An additional feature depicted in this second embodiment is the capability to provide two separate outputs that can be switched on and off independently. This can be accomplished in several ways. The simplest, although likely not the most cost effective, way is to simply have two substantially separate power supply circuits built within the same enclosure. By applying line voltage between input power leads 16 a and 16 b, multi-conductor power connector 22 a is energized by a first power supply circuit. By applying line voltage between input power leads 16 a and 16 c, multi-conductor power connector 22 b is energized by a second power supply circuit. By applying line voltage simultaneously between input power leads 16 a and 16 b, and 16 a and 16 c, both multi-conductor power connector 22 a and 22 b are energized. Another variation on this embodiment is to use a multi-conductor power connector 22 with four terminals and use the outer pair for one output and the inner pair for a second circuit. The outer pair being energized when line voltage is applied between input power leads 16 a and 16 b, and the inner pair being energized when line voltage is applied between input power leads 16 a and 16 c.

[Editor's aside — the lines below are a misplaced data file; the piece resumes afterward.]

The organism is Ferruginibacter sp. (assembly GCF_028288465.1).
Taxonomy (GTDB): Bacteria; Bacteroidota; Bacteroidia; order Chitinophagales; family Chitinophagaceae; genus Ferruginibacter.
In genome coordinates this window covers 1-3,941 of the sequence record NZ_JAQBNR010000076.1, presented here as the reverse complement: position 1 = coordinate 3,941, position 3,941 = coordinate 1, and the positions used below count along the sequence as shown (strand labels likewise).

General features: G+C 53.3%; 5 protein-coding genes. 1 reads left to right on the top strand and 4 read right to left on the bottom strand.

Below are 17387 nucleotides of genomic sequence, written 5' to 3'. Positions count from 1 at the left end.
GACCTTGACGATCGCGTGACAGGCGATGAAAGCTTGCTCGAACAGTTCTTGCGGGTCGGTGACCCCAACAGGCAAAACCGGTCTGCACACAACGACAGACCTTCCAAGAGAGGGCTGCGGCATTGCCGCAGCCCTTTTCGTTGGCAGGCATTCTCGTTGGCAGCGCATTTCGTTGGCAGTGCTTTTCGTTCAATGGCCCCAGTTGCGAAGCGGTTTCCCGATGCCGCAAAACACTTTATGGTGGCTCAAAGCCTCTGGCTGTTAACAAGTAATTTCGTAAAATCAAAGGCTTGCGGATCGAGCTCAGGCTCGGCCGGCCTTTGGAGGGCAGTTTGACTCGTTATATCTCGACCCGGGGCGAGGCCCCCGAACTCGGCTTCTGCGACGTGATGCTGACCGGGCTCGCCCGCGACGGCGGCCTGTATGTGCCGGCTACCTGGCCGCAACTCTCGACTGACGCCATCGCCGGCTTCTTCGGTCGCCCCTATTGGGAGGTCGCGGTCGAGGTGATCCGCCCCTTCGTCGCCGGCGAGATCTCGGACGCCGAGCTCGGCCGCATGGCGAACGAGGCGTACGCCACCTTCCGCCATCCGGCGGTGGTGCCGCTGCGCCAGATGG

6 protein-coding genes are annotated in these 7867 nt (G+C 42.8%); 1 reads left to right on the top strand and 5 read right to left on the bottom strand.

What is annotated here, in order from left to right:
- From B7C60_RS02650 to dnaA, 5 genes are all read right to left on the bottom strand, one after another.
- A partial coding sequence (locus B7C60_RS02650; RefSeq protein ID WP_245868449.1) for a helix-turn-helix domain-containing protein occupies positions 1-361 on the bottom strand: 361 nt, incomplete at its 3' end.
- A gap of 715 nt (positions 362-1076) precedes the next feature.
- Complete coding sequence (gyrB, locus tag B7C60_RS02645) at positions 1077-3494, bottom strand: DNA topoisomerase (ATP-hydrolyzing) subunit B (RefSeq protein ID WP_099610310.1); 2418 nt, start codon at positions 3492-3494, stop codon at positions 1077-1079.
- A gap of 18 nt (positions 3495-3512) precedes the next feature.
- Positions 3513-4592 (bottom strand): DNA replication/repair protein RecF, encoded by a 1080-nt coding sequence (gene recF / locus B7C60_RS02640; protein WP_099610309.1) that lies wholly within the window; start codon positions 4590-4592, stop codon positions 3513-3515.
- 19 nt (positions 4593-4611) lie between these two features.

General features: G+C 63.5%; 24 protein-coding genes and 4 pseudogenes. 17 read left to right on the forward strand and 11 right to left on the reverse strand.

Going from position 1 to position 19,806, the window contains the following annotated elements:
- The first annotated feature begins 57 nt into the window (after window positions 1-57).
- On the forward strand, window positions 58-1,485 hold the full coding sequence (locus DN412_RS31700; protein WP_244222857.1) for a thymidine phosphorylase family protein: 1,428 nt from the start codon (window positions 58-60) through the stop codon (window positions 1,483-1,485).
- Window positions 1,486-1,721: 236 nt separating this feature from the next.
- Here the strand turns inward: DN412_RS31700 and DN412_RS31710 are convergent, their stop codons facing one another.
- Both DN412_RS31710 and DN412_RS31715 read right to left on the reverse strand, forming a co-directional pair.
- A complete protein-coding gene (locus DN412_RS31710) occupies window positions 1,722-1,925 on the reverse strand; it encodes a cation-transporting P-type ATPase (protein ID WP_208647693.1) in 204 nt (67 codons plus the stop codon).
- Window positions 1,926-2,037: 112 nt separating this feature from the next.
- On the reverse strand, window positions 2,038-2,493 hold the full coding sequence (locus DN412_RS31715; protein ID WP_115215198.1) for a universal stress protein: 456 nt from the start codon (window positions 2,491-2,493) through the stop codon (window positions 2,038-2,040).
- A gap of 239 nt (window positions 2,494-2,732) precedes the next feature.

A more cost effective alternative to using two separate power supply circuits for power supplies that have a high-frequency AC voltage output is to use a single DC power supply to provide filtered DC voltage to two separate high-frequency inverters. The power to the DC supply is brought in through two separate rectifier circuits by the three input power leads. A circuit is used to sense which of the leads is supplying power to the power supply assembly. The filtering of the DC voltage should be adequate to limit the modulation of the inverter AC output voltage to less than 50%. If power is applied between input power leads 16 a and 16 b, a first inverter circuit is enabled and multi-conductor power connector 22 a is energized. If power is applied between input power leads 16 a and 16 c, a second inverter circuit is enabled and multi-conductor power connector 22 b is energized. Corresponding topologies can be used for units requiring DC output voltage to accomplish similar results.